BIRDobservationlocationsYou may hear many people talking about Lake Erie during this migrations time. That is because many birds use the great Lakes as navigational beacons for their travels. There are quite a few different species that follow the shoreline of Lake Erie, north up the Detroit river or Huron river, and then start to disperse into their different regions in smaller groups. Catching the main groups as they come up from Lake Eries can be some amazing stuff. Seeing hundreds of birds of the same species, who normally do not gather in such numbers except during migrations, can be a beautiful sight. And a chance to see activity that normally one would not see while just wandering the Forest or Meadows later in the summer, looking for pairs or a single bird.




So…..this is just some of the reasons for all the excitement during these Springtime migrations, mating and nesting periods in the Birding world. I know I got some of this right. 🙂 But I hope that the more experienced Birders will clock in here and add to this posting and correct or add further info to this special Birding time of year.

Pull out those Binoculars, get the camera cleaned up and polish up on those calls, and get some of the best Birding going at anytime of the year, here in Spring in Michigan.

An excellent place for just a ton of info about where to observe Migrations and Birds in general is:  BIRDING SITES IN SOUTHEASTERN MICHIGAN & VICINITY  You will also find many Links to Birding groups on this web site. Michigan Audubon and it’s many subsidiaries, and all those smaller Birding groups spread out through out our state of Michigan.

An interesting way to follow the annual Bird Migrations through the latest technological means is through the Migrations RADAR systems. There is an excellent Blog that shows the up to date Radar reading of actual flocks of moving Birds. these flocks are large enough to show up on these tweaked Radar systems. A very interesting way to be where the Birds are at.  CHECK THE BLOG WOODCREEPER


Another way to stay in touch with what is happening right here in Southeastern Michigan, is to check with a couple of the local fanatics (I say this with great respect) who are out constantly looking for that special Bird, or following the Migration patterns, or just taking pictures of all the different birds they can find. A couple of good friends of HM, and avid Birders with Blog sites are:


Janet Hug –                                                                   Dr.BobBlog


and Dr. Bob –


Here are a few other useful Bird Links from Dr.Bob:  DETROIT RIVER HAWK WATCH  And then we have the Biggest Week in Birding at: THE BIGGEST WEEK IN BIRDING    Janet told me that one of her favorites for keeping up on what is happening in Birding is the eBird site. Dr.Bob has talked alot about this site as well. I recently purchased an eBird APP for my TABLET and just getting deeper into all the features. GO TO EBIRD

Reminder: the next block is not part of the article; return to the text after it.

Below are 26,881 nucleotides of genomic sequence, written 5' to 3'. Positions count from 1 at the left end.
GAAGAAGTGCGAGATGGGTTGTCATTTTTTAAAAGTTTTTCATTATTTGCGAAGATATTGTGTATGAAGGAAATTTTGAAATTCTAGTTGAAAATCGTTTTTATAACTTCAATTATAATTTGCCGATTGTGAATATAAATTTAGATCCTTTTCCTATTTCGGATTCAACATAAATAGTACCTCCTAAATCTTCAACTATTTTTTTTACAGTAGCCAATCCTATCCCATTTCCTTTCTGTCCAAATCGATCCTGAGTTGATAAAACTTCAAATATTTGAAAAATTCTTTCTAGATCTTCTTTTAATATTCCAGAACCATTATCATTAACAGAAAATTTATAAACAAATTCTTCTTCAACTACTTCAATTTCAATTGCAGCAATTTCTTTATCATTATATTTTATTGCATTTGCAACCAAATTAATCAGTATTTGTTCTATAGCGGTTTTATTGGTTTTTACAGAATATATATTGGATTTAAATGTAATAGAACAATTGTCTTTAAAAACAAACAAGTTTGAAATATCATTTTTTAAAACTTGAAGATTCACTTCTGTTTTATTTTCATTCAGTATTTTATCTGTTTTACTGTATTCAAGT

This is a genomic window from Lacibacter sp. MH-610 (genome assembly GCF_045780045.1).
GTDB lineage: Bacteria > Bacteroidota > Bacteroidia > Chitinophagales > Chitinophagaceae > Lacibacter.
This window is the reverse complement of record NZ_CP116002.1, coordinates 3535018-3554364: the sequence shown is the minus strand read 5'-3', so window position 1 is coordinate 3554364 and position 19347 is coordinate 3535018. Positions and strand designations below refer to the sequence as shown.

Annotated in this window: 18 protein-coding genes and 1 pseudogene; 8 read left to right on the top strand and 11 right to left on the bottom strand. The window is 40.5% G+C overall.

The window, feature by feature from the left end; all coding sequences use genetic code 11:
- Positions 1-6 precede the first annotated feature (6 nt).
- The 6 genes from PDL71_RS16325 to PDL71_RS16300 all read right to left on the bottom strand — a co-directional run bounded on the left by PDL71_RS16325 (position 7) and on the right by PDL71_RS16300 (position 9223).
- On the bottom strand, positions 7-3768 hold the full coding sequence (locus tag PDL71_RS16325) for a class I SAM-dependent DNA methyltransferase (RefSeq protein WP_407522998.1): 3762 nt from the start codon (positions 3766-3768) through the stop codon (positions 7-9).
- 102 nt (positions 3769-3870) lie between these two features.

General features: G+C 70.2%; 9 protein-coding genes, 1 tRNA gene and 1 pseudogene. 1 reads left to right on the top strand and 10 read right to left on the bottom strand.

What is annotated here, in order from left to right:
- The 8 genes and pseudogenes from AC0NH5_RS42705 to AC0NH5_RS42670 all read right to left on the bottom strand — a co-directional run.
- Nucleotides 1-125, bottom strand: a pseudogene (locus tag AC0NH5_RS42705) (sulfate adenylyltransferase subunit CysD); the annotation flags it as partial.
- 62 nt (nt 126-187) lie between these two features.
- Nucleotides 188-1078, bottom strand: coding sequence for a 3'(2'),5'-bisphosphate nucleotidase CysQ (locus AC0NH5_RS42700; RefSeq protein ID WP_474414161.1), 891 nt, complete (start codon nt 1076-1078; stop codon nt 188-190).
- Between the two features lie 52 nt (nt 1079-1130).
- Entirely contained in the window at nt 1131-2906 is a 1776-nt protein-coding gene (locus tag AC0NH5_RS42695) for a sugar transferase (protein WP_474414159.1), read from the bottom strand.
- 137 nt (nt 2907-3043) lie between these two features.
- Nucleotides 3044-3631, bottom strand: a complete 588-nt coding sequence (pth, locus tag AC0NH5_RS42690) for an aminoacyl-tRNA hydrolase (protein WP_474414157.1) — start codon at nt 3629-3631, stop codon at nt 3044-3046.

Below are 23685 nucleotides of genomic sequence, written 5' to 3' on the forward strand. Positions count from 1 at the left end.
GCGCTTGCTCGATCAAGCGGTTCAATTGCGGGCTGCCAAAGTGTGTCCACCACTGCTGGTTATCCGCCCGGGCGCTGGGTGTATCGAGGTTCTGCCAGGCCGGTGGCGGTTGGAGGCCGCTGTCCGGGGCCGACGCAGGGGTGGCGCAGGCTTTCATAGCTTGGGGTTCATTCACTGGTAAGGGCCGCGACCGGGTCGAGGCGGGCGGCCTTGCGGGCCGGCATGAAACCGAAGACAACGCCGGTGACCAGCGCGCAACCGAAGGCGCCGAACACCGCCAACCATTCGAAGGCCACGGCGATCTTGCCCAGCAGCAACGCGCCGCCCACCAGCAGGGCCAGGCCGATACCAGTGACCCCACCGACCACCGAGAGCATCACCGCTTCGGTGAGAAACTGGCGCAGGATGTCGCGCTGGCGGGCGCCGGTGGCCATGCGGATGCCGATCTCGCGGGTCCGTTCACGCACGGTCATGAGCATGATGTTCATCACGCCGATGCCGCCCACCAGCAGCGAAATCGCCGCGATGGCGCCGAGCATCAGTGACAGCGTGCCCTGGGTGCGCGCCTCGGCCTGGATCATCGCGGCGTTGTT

Speaking further with Janet, she too recomends the Biggest Week in Birding and says further….”You can’t be a birder in the Midwest without consulting Kenn Kaufman and Kimberly Kaufman for their birding expertise. Here is a timeline for spring migration by species”.  CRANE CREEK MAGEE BIRDING   This is a great site because it actually breaks down just when, what birds will be migrating through the area. Pretty interesting way to follow your favorite Birds around. 🙂


The Kaufmans also operate the Black Swamp Bird Observatory web site. Lots of research & education going on there. Check out their  interconnected Blog site here:  BLACK CREEK BIRD OBSERVATORY

If all these Links do not get you out to the right spot to see some outstanding Birds, then you just are not trying. 🙂 So we started this Blog posting with my dangerous behaviour ind limited Birding knowledge (I just love photographing and viewing, but know so little about the specifics) But we ended it with two of the people I most respect in Birding in Southeastern Michigan, Janet Hug and Dr.Bob, both sharing their favorite Links and Birding Info with all of us. Thank You Guys!!!!  See you all out on the Trails, at the Parks and around the Observation Points.


Raptors at the Backyard Bird Feeders

December 2, 2012

Recently, Janet Hug our HM Newsletter Birding expert, posted a Cool picture of a Hawk waiting on a backyard fence, near a group of Bird feeders. I have just started to notice this kind of behaviour over the last few years, but apparently, from all the input I have received on the HM Facebook page on this subject, this has always been pretty common behaviour from predator Birds.

Janet Hug backyard Bird Feeders with waiting Hawk

Janet Hug backyard Bird Feeders with waiting Hawk

I find this very interesting, that these Birds of Prey have figured out that there are regularly available meals, coming and going in a backyard that contains bird feeders that are filled and maintained consistently. Just sit on a fence or tree limb nearby, and wait for the meal of your choice. Brilliant!

Just last summer, near a very used backyard feeder, I seen a nature scene unfold before my eyes. There where Sparrows, Chickadees and Finches, coming and going to these couple of overfilled bird feeders in my neighbors yard. As one group went in for food, others would wait in the surrounding bushes for their turns.

All of a sudden, there was all these shrieks of alarm and excitement. The Feeder cleared out and all the birds that where on the tops of the bushes nearby, either quickly flew off, or worked their way deeper into the cover of the bushes. Something was going on here.

Then……like a bomb from the sky, a red-tailed Hawk came almost straight down from above, with his wings tucked close to his body. He dive-bombed directly into the nearby bush containing many sparrows and Finches, and disappeared inside completely. I never seen this before. In about a minute his head poked up from within the bush as he worked himself the rest of the way out of the bush. When he emerged and started to fly off, I could see he had a sparrow in his talons. Lunch.

A minute or so later, the feeder and surrounding area was back to it’s normal busy/buzzing self. Birds feeding on the feeders and others waiting on top the surrounding bushes, like nothing had happened.

Apparently this was something commonplace for these Birds and after the alert, there was no reason to continue to be on high alert, and everyone went back to the task at hand……feeding at the Feeders. Just another common activity in the day to day Natural world cycles. Pretty amazing to me. Common place for all the Birds involved.